Future of Linear Technology | Quantumrun

Future of Linear Technology

Linear Technology Corporation designs, founded in 1981 and headquartered in Milpitas, Calif., creates and markets a line of standard high-performance analog integrated circuits. The applications for its products include telecommunications, cell phones, notebook and desktop computers, and military and space systems. In 2010, Forbes called Linear Technology “one of the tech industry’s most profitable companies.”

Home Country: 
United States
Industry: 
Integrated Circuits
Industry vulnerability to disruption: 

<p>Belonging to the semiconductor sector means this company will be affected directly and indirectly by a number of disruptive opportunities and challenges over the coming decades. While described in detail within Quantumrun’s special reports, these disruptive trends can be summarized along the following broad points:</p>

<p>*First off, internet penetration will grow from 50 percent in 2015 to over 80 percent by the late-2020s, allowing regions across Africa, South America, the Middle East and parts of Asia to experience their first Internet revolution. These regions will represent the biggest growth opportunities for tech companies, and the semiconductor companies that supply them, over the next two decades.<br />
*Similar to the point above, the introduction of 5G internet speeds in the developed world by the late-2020s will enable a range of new technologies to finally achieve mass commercialization, from augmented reality to autonomous vehicles to smart cities. These technologies will also demand ever more powerful computational hardware.<br />
*As a result, semiconductor companies will continue to push Moore’s law forward to accommodate the ever growing computational capacity and data storage needs of the consumer and business markets.<br />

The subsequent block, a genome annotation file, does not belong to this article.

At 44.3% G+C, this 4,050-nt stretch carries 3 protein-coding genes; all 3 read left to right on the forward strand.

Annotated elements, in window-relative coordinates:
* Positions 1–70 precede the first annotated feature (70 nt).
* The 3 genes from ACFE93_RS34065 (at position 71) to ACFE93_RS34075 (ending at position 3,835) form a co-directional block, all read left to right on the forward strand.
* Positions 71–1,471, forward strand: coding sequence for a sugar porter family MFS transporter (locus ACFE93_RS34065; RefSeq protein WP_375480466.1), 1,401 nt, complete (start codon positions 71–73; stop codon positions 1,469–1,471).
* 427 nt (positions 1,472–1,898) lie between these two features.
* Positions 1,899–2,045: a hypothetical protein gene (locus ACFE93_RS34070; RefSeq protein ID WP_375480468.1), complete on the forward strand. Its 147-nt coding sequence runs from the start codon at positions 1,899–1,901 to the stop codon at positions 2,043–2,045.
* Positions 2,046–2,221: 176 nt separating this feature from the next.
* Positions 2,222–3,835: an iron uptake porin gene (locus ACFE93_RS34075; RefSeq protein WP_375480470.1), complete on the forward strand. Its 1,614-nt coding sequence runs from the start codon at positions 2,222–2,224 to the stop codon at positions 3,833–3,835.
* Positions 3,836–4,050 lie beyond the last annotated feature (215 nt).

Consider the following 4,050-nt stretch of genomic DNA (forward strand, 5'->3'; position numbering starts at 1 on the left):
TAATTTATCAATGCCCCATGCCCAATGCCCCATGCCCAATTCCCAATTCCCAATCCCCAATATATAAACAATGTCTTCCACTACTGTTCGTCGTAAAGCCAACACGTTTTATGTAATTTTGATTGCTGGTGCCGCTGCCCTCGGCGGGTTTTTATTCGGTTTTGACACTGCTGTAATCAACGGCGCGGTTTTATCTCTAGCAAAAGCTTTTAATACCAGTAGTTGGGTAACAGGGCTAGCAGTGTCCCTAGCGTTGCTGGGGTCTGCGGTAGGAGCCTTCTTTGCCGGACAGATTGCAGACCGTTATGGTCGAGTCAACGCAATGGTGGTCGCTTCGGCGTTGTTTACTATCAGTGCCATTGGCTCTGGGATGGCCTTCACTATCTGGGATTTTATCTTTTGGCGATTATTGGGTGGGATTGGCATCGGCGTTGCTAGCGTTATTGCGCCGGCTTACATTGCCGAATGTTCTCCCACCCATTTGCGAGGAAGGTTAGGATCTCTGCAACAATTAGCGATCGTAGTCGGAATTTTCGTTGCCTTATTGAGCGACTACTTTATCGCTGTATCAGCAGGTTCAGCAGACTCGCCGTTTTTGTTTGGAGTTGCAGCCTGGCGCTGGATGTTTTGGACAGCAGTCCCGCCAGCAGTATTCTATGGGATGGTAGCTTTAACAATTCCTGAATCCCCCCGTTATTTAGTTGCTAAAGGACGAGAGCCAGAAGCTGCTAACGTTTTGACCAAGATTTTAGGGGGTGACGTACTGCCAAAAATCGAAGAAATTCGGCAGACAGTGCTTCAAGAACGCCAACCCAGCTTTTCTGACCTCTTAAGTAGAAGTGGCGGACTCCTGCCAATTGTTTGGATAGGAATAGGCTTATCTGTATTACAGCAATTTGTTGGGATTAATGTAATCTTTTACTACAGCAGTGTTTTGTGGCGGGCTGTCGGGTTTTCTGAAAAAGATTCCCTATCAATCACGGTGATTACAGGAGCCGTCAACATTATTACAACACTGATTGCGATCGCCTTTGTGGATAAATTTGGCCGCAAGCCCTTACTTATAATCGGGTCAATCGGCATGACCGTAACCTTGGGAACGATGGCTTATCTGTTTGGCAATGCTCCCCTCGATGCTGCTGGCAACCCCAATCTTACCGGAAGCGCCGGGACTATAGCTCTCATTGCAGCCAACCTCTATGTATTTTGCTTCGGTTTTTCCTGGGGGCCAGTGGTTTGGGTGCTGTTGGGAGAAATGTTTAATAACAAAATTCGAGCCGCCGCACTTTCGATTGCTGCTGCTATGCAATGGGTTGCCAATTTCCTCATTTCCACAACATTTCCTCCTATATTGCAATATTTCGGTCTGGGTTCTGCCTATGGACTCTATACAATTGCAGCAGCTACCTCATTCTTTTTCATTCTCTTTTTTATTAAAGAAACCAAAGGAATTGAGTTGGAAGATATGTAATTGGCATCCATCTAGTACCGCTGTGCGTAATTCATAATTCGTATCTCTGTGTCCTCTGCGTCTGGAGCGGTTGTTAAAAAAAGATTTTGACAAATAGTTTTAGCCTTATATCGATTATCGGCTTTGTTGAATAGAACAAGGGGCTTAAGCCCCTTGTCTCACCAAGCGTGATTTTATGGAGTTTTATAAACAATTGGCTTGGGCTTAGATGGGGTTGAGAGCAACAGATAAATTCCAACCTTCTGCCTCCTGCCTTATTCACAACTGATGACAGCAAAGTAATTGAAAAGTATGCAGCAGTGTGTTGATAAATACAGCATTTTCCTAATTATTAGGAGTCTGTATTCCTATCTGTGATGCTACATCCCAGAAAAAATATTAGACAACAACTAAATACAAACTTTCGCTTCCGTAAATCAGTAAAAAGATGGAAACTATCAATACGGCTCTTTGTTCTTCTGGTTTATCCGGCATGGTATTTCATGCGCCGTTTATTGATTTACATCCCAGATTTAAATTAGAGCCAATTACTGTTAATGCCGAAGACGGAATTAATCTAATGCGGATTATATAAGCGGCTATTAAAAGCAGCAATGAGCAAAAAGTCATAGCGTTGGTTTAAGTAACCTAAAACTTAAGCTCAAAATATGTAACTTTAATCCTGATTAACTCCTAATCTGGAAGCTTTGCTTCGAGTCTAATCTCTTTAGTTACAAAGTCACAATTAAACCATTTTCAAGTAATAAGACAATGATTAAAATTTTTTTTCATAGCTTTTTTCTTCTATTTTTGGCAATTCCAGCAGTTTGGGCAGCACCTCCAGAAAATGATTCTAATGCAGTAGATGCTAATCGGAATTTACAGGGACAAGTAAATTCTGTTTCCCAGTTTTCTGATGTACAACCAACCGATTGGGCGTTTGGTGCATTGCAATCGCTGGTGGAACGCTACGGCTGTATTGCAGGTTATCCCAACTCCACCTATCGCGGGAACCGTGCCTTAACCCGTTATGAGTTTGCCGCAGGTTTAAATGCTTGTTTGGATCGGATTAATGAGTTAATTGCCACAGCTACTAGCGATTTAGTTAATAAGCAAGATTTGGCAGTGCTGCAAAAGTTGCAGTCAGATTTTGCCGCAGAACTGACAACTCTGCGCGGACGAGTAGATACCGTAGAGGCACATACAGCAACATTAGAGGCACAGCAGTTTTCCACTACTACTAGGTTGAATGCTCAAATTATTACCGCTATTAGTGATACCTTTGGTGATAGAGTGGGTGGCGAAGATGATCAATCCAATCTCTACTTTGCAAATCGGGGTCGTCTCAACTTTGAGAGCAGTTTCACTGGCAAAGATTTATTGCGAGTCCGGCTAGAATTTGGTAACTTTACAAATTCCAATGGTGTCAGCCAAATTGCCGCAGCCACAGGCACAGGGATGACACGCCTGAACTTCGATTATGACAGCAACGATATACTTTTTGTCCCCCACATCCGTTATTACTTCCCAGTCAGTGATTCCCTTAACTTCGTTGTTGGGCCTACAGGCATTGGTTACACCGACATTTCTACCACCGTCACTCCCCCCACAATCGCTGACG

*The mid-2020s will also see significant breakthroughs in quantum computing that will enable game-changing computational abilities applicable across many sectors.<br />
*The shrinking cost and increasing functionality of advanced manufacturing robotics will lead to further automation of semiconductor factory assembly lines, thereby improving manufacturing quality and costs.</p>

Total patents held: 
600
Number of patents field last year: 
6
Ranking List: 
607
Ranking List: 
2017 Quantumrun Global 1000
399
Ranking List: 
2017 Quantumrun US 500
69
Ranking List: 
2017 Quantumrun Silicon Valley 100
Market Revenue Country: 
Market country 
North America
Revenue from country 
0.28
Market country 
Europe
Revenue from country 
0.20
Market country 
Japan
Revenue from country 
0.14
Prod/Serv name revenue: 
Founded: 
1981
Company Name: 
Linear Technology
Sector: 
Revenue: 
1423936000
3y average revenue: 
1429153667
Operating expenses: 
446582000
3y average expenses: 
431123667
Company profile data note: 
All company data collected from its 2016 annual report and other public sources. The accuracy of this data and the conclusions derived from them depend on this publicly accessible data. If a data point listed above is discovered to be inaccurate, Quantumrun will make the necessary corrections to this live page.
Global employee count: 
4923